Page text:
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Carte Blanche

Jeffery Deaver (Hodder & Stoughton, £19.99, * £15.99)

The invitation by the Fleming estate to write a ‘new’ James Bond novel is nothing if not a summons to put your head above the parapet. The problem is that, as a modern cultural figure, 007 is about as hard to kill in life as he is in the pages of the novels and the scenes of the films. With the exception of The Queen herself, Her Majesty’s most violent secret servant has outlived everything since his creation: most significantly the twilight of Empire in which he was formed, the Communist bloc he was pledged to overthrow.  

Ian Fleming may have died almost 50 years ago, and the cinema may have appropriated his character, but the books keep on coming. This latest, after Sebastian Faulks’s period pastiche Devil May Care, sees Bond working for a British black ops outfit in the here and now of rendition squads and the terror threat from Afghanistan, with extra topicality lent by the recycling business that is the legitimate front for a villain with suitably sinister necrophile tendencies.

For this excursion, Bond finds himself in the hands of American thriller writer Jeffery Deaver. Mr Deaver is an accomplished and highly successful author of about 30 suspense novels; nevertheless, he approaches the task with care. Perhaps fearing he will trigger an ejector mechanism if he strays too far from the blueprint of Fleming’s books, he is careful to refer to the original Bond early on.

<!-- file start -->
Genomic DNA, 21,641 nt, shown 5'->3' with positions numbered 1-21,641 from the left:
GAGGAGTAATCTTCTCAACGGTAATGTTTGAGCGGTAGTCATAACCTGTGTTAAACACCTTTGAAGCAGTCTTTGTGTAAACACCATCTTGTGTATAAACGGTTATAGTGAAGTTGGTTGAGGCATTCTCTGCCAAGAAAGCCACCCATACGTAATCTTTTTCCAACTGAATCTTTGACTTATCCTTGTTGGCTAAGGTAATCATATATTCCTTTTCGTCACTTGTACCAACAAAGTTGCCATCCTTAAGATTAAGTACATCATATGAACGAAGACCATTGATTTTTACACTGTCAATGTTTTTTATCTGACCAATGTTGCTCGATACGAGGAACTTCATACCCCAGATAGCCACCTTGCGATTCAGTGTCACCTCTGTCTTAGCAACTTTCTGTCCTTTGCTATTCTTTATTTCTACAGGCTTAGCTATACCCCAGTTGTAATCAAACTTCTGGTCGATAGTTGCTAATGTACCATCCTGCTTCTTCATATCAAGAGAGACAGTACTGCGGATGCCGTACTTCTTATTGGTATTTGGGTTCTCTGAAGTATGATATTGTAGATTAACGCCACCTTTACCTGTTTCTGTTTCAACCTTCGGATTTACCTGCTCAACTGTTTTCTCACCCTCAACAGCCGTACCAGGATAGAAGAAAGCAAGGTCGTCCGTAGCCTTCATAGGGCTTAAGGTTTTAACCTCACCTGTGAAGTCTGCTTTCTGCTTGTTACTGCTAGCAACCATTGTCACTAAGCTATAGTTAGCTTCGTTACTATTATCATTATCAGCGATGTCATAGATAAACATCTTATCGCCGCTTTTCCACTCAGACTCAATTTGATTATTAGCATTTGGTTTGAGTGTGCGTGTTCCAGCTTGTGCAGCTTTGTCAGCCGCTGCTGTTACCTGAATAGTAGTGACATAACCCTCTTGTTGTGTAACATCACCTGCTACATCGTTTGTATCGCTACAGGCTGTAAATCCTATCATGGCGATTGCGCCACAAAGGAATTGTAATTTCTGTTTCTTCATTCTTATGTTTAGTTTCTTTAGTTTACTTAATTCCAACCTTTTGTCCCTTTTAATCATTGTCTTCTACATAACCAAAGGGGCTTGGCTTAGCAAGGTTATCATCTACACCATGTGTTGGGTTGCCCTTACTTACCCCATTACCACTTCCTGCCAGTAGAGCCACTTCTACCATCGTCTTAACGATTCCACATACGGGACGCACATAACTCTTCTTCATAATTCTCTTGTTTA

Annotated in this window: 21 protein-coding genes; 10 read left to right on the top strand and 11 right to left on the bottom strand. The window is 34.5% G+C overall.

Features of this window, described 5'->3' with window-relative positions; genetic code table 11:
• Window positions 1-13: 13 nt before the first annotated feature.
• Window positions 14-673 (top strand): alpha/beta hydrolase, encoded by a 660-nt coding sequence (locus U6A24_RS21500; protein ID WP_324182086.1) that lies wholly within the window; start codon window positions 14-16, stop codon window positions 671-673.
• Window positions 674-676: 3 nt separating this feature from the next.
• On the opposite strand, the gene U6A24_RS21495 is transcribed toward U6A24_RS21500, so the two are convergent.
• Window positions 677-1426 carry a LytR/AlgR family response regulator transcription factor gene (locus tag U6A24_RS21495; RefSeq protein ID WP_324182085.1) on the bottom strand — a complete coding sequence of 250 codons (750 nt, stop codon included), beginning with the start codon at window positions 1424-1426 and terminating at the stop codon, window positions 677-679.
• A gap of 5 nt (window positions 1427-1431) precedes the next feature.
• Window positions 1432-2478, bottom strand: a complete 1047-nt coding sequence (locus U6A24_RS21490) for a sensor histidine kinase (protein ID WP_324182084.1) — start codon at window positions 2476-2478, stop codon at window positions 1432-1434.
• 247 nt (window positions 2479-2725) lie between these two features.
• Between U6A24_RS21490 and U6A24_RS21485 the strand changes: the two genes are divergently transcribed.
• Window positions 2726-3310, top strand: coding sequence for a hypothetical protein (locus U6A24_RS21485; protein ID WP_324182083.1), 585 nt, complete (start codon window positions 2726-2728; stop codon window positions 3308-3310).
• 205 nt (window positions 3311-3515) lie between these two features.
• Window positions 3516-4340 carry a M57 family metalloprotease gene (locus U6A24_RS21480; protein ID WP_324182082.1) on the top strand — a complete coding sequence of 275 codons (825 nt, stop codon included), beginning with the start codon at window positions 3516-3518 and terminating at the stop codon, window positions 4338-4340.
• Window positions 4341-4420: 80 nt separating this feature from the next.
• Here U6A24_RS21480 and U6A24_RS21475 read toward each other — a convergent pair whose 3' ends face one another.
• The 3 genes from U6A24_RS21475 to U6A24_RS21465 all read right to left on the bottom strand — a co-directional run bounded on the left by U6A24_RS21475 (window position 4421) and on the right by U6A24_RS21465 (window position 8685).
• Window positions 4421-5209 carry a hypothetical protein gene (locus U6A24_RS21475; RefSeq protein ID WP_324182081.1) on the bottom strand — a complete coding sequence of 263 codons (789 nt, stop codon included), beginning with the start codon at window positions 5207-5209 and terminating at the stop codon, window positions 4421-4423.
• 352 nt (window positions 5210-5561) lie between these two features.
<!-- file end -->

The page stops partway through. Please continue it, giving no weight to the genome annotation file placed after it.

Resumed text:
On page five, for instance, we get the unruly cow-lick of hair-‘a comma of loose strands’-and the facial scar. Soon after, there are mentions of the devoted Scottish housekeeper; the typical Bond breakfast of Blue Mountain coffee and scrambled eggs; M’s eye colour ‘he wore a grey suit that perfectly matched his eyes’-and, even in this age of non-smoking offices, M’s cheroots. But this Bond is not totally unreconstructed: he decides not to seduce a woman because she has just ended a long relationship; on another occasion, after disarming an assailant, he says he will get him to a doctor.

There are times when the detail is laid on a bit too thick. I love Bentleys, but the passage detailing the performance of the car reads like a chunk of undigested catalogue text. And, on the subject of Bentleys, although the author is not strictly wrong when he talks of the Bentley Brothers, it’s more likely he means the Bentley Boys, the amateur gentlemen racers of the 1920s.  

These are only minor cavils, but they highlight the difficulty of following Fleming. Fleming was steeped in the milieu he describes. A romantic, snobbish, early-20th-century Old Etonian with a strong nostalgia for Britain’s Imperial past, he is best summed up in the Cecil Beaton portrait of him leaning back, raising a cigarette holder to his lips, a row of decanters visible behind. By contrast, Mr Deaver’s website lists folk singer as among his occupations before becoming
a bestselling crime novelist.

However, the novel burns on at a cracking pace, with Bond flitting from the Balkans, to Britain, to the Persian Gulf and finally to South Africa. There is gunplay and tradecraft aplenty, a fair bit of wine drinking, a little sex and not enough about clothes (Bond wears a Canali suit and a surprisingly small Rolex, but switches to a Breitling when undercover). And, in a nod to the convention we love in the films, the villain’s lair is engulfed in an explosion. The result: a well-crafted, page-turning homage by a confident and accomplished hand.